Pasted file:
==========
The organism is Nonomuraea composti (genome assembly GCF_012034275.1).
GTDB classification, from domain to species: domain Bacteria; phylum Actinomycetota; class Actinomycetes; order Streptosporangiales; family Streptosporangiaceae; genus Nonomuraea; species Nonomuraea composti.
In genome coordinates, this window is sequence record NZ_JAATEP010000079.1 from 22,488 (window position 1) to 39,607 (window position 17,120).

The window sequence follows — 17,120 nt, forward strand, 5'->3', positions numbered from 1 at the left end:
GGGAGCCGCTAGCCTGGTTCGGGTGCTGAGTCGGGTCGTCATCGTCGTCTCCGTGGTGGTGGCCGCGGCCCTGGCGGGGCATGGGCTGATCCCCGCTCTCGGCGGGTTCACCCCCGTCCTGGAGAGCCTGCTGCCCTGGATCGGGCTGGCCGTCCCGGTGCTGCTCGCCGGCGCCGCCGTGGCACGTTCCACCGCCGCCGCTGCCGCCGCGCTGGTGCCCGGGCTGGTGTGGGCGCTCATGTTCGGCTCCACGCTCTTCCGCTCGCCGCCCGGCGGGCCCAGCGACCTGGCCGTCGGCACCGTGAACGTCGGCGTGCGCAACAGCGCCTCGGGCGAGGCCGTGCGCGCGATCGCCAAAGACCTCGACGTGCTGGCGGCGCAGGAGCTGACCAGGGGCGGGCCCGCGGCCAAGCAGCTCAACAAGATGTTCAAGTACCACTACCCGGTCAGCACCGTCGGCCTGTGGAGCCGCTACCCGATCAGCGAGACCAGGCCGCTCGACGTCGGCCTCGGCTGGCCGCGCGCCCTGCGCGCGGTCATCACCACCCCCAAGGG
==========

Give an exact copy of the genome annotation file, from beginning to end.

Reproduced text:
The organism is Nonomuraea composti (genome assembly GCF_012034275.1).
GTDB classification, from domain to species: domain Bacteria; phylum Actinomycetota; class Actinomycetes; order Streptosporangiales; family Streptosporangiaceae; genus Nonomuraea; species Nonomuraea composti.
In genome coordinates, this window is sequence record NZ_JAATEP010000079.1 from 22,488 (window position 1) to 39,607 (window position 17,120).

The window sequence follows — 17,120 nt, forward strand, 5'->3', positions numbered from 1 at the left end:
GGGAGCCGCTAGCCTGGTTCGGGTGCTGAGTCGGGTCGTCATCGTCGTCTCCGTGGTGGTGGCCGCGGCCCTGGCGGGGCATGGGCTGATCCCCGCTCTCGGCGGGTTCACCCCCGTCCTGGAGAGCCTGCTGCCCTGGATCGGGCTGGCCGTCCCGGTGCTGCTCGCCGGCGCCGCCGTGGCACGTTCCACCGCCGCCGCTGCCGCCGCGCTGGTGCCCGGGCTGGTGTGGGCGCTCATGTTCGGCTCCACGCTCTTCCGCTCGCCGCCCGGCGGGCCCAGCGACCTGGCCGTCGGCACCGTGAACGTCGGCGTGCGCAACAGCGCCTCGGGCGAGGCCGTGCGCGCGATCGCCAAAGACCTCGACGTGCTGGCGGCGCAGGAGCTGACCAGGGGCGGGCCCGCGGCCAAGCAGCTCAACAAGATGTTCAAGTACCACTACCCGGTCAGCACCGTCGGCCTGTGGAGCCGCTACCCGATCAGCGAGACCAGGCCGCTCGACGTCGGCCTCGGCTGGCCGCGCGCCCTGCGCGCGGTCATCACCACCCCCAAGGG